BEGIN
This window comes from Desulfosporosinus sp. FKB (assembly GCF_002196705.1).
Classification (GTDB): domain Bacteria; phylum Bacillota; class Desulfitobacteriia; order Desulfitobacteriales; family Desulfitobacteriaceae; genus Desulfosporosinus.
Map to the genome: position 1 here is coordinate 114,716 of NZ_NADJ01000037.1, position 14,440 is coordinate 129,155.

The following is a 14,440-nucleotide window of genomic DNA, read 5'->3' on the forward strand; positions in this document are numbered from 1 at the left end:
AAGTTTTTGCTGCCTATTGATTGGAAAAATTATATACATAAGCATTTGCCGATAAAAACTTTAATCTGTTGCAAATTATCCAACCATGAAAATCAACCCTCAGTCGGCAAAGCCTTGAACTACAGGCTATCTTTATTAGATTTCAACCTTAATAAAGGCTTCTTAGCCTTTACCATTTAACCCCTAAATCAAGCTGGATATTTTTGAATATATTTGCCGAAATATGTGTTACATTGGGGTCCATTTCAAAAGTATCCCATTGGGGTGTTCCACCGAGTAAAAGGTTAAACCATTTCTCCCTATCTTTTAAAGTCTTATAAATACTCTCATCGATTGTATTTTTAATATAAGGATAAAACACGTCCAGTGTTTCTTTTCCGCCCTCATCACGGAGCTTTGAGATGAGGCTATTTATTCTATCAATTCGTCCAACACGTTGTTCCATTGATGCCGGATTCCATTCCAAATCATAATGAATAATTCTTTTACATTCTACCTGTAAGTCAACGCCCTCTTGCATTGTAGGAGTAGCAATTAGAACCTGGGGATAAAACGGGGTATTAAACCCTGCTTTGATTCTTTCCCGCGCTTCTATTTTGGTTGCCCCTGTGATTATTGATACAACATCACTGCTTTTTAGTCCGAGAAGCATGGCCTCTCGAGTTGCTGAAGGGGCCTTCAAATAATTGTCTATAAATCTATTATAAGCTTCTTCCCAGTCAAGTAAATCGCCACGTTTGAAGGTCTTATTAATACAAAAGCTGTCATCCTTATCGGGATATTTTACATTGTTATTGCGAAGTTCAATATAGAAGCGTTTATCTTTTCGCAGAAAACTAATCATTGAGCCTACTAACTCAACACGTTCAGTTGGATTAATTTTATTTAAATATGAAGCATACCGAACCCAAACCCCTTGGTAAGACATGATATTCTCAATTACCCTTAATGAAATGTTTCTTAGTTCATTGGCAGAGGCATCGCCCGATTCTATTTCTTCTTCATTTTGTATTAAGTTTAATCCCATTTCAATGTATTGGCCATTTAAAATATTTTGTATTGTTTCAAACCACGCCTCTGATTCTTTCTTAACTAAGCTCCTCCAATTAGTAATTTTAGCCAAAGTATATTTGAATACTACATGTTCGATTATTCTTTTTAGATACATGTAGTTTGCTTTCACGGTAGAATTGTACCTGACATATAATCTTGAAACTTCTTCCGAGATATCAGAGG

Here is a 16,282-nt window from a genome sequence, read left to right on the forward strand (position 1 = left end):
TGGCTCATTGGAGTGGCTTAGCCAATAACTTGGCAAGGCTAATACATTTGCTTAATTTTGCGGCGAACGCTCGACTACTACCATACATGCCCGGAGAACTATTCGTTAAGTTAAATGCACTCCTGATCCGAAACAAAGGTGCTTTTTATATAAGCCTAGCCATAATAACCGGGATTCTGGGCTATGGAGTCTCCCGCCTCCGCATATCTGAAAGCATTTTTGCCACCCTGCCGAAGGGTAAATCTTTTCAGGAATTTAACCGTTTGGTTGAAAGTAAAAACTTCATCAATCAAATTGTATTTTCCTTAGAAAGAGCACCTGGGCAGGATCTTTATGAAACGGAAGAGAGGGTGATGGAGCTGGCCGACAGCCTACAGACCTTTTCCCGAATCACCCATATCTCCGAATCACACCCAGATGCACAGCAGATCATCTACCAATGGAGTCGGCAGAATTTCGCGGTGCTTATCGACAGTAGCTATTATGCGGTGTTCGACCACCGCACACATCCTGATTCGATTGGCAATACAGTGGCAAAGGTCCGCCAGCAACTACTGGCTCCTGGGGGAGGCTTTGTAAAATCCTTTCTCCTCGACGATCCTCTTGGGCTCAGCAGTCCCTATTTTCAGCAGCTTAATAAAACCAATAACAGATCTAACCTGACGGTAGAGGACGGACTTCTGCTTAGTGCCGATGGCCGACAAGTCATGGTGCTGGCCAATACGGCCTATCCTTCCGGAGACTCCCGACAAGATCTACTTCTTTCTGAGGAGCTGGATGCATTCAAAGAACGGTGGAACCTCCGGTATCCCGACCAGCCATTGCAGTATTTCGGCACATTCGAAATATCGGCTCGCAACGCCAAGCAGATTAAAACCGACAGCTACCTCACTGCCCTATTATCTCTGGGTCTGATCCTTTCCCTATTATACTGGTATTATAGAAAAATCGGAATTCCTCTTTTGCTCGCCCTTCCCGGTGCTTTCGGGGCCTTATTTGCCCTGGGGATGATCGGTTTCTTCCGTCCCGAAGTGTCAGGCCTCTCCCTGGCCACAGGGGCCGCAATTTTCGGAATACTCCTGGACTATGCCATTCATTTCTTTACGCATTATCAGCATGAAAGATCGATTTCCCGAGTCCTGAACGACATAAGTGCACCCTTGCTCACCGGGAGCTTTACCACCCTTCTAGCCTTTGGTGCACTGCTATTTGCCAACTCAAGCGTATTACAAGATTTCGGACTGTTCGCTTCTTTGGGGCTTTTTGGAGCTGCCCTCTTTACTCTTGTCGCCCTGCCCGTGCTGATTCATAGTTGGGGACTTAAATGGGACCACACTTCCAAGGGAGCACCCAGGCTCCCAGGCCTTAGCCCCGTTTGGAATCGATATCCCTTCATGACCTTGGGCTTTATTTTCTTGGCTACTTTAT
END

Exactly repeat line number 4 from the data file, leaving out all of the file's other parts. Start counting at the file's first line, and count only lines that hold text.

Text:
The following is a 14,440-nucleotide window of genomic DNA, read 5'->3' on the forward strand; positions in this document are numbered from 1 at the left end: